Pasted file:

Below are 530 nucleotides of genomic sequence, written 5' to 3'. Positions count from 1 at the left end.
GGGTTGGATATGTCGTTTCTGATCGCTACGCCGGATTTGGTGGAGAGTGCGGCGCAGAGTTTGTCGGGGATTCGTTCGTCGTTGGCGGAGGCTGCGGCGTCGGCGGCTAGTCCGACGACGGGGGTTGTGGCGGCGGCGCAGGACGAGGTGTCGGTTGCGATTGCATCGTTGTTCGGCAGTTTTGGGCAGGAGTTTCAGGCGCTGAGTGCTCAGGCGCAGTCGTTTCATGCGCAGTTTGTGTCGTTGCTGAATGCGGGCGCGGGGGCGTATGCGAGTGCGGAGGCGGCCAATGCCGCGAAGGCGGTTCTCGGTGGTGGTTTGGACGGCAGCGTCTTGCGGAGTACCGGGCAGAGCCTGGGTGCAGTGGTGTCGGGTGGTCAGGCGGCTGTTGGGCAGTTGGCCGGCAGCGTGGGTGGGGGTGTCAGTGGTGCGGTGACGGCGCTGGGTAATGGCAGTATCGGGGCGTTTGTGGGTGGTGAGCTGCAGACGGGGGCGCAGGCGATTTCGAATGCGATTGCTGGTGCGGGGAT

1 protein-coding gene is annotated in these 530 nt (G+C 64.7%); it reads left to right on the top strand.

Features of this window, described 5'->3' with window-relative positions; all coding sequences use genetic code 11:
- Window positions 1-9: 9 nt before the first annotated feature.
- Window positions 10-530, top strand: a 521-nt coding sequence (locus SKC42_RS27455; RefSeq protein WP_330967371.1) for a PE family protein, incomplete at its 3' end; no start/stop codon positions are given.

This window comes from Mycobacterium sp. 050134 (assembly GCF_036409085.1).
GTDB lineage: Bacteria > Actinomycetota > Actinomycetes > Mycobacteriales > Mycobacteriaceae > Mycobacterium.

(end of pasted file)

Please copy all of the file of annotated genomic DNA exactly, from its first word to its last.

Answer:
Below are 530 nucleotides of genomic sequence, written 5' to 3'. Positions count from 1 at the left end.
GGGTTGGATATGTCGTTTCTGATCGCTACGCCGGATTTGGTGGAGAGTGCGGCGCAGAGTTTGTCGGGGATTCGTTCGTCGTTGGCGGAGGCTGCGGCGTCGGCGGCTAGTCCGACGACGGGGGTTGTGGCGGCGGCGCAGGACGAGGTGTCGGTTGCGATTGCATCGTTGTTCGGCAGTTTTGGGCAGGAGTTTCAGGCGCTGAGTGCTCAGGCGCAGTCGTTTCATGCGCAGTTTGTGTCGTTGCTGAATGCGGGCGCGGGGGCGTATGCGAGTGCGGAGGCGGCCAATGCCGCGAAGGCGGTTCTCGGTGGTGGTTTGGACGGCAGCGTCTTGCGGAGTACCGGGCAGAGCCTGGGTGCAGTGGTGTCGGGTGGTCAGGCGGCTGTTGGGCAGTTGGCCGGCAGCGTGGGTGGGGGTGTCAGTGGTGCGGTGACGGCGCTGGGTAATGGCAGTATCGGGGCGTTTGTGGGTGGTGAGCTGCAGACGGGGGCGCAGGCGATTTCGAATGCGATTGCTGGTGCGGGGAT

1 protein-coding gene is annotated in these 530 nt (G+C 64.7%); it reads left to right on the top strand.

Features of this window, described 5'->3' with window-relative positions; all coding sequences use genetic code 11:
- Window positions 1-9: 9 nt before the first annotated feature.
- Window positions 10-530, top strand: a 521-nt coding sequence (locus SKC42_RS27455; RefSeq protein WP_330967371.1) for a PE family protein, incomplete at its 3' end; no start/stop codon positions are given.

This window comes from Mycobacterium sp. 050134 (assembly GCF_036409085.1).
GTDB lineage: Bacteria > Actinomycetota > Actinomycetes > Mycobacteriales > Mycobacteriaceae > Mycobacterium.